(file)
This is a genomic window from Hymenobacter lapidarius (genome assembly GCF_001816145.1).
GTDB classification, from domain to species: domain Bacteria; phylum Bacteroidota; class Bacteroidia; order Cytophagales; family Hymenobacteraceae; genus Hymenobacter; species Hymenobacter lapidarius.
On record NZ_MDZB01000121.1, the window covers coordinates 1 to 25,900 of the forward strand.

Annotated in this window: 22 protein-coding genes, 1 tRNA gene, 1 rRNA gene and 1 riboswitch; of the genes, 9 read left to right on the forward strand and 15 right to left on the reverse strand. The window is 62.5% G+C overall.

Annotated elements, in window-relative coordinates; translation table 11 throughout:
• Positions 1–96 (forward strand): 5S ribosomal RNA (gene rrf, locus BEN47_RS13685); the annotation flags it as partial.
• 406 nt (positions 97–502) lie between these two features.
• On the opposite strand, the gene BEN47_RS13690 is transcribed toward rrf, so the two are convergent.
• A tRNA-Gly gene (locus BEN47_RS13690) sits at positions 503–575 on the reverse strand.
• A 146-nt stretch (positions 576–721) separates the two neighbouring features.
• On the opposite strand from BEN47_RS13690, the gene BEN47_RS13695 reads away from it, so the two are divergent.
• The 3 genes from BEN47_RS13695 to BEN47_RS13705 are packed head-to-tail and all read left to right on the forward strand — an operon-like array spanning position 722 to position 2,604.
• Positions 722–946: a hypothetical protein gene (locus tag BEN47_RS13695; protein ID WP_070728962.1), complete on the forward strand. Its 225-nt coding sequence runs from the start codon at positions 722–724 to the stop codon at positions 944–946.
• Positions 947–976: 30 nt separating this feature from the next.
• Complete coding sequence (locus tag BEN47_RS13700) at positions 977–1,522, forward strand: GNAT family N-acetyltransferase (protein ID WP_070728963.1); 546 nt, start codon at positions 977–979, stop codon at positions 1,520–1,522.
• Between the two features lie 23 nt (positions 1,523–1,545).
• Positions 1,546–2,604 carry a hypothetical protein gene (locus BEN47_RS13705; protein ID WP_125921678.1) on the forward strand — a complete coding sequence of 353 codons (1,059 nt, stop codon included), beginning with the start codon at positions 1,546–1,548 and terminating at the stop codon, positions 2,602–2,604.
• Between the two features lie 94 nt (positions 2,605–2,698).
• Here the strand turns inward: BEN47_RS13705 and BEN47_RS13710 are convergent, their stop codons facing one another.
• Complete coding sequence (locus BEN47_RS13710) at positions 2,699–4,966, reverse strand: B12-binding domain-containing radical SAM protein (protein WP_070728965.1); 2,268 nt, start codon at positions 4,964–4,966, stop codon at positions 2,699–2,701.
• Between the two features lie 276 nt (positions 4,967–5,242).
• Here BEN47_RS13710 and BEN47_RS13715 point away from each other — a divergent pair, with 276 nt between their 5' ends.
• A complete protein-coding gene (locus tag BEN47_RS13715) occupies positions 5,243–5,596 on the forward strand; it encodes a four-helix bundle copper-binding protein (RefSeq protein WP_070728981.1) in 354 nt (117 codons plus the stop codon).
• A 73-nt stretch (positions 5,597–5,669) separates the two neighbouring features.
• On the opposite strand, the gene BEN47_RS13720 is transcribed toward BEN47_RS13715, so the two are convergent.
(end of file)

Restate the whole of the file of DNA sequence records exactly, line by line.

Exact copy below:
This is a genomic window from Hymenobacter lapidarius (genome assembly GCF_001816145.1).
GTDB classification, from domain to species: domain Bacteria; phylum Bacteroidota; class Bacteroidia; order Cytophagales; family Hymenobacteraceae; genus Hymenobacter; species Hymenobacter lapidarius.
On record NZ_MDZB01000121.1, the window covers coordinates 1 to 25,900 of the forward strand.

Annotated in this window: 22 protein-coding genes, 1 tRNA gene, 1 rRNA gene and 1 riboswitch; of the genes, 9 read left to right on the forward strand and 15 right to left on the reverse strand. The window is 62.5% G+C overall.

Annotated elements, in window-relative coordinates; translation table 11 throughout:
• Positions 1–96 (forward strand): 5S ribosomal RNA (gene rrf, locus BEN47_RS13685); the annotation flags it as partial.
• 406 nt (positions 97–502) lie between these two features.
• On the opposite strand, the gene BEN47_RS13690 is transcribed toward rrf, so the two are convergent.
• A tRNA-Gly gene (locus BEN47_RS13690) sits at positions 503–575 on the reverse strand.
• A 146-nt stretch (positions 576–721) separates the two neighbouring features.
• On the opposite strand from BEN47_RS13690, the gene BEN47_RS13695 reads away from it, so the two are divergent.
• The 3 genes from BEN47_RS13695 to BEN47_RS13705 are packed head-to-tail and all read left to right on the forward strand — an operon-like array spanning position 722 to position 2,604.
• Positions 722–946: a hypothetical protein gene (locus tag BEN47_RS13695; protein ID WP_070728962.1), complete on the forward strand. Its 225-nt coding sequence runs from the start codon at positions 722–724 to the stop codon at positions 944–946.
• Positions 947–976: 30 nt separating this feature from the next.
• Complete coding sequence (locus tag BEN47_RS13700) at positions 977–1,522, forward strand: GNAT family N-acetyltransferase (protein ID WP_070728963.1); 546 nt, start codon at positions 977–979, stop codon at positions 1,520–1,522.
• Between the two features lie 23 nt (positions 1,523–1,545).
• Positions 1,546–2,604 carry a hypothetical protein gene (locus BEN47_RS13705; protein ID WP_125921678.1) on the forward strand — a complete coding sequence of 353 codons (1,059 nt, stop codon included), beginning with the start codon at positions 1,546–1,548 and terminating at the stop codon, positions 2,602–2,604.
• Between the two features lie 94 nt (positions 2,605–2,698).
• Here the strand turns inward: BEN47_RS13705 and BEN47_RS13710 are convergent, their stop codons facing one another.
• Complete coding sequence (locus BEN47_RS13710) at positions 2,699–4,966, reverse strand: B12-binding domain-containing radical SAM protein (protein WP_070728965.1); 2,268 nt, start codon at positions 4,964–4,966, stop codon at positions 2,699–2,701.
• Between the two features lie 276 nt (positions 4,967–5,242).
• Here BEN47_RS13710 and BEN47_RS13715 point away from each other — a divergent pair, with 276 nt between their 5' ends.
• A complete protein-coding gene (locus tag BEN47_RS13715) occupies positions 5,243–5,596 on the forward strand; it encodes a four-helix bundle copper-binding protein (RefSeq protein WP_070728981.1) in 354 nt (117 codons plus the stop codon).
• A 73-nt stretch (positions 5,597–5,669) separates the two neighbouring features.
• On the opposite strand, the gene BEN47_RS13720 is transcribed toward BEN47_RS13715, so the two are convergent.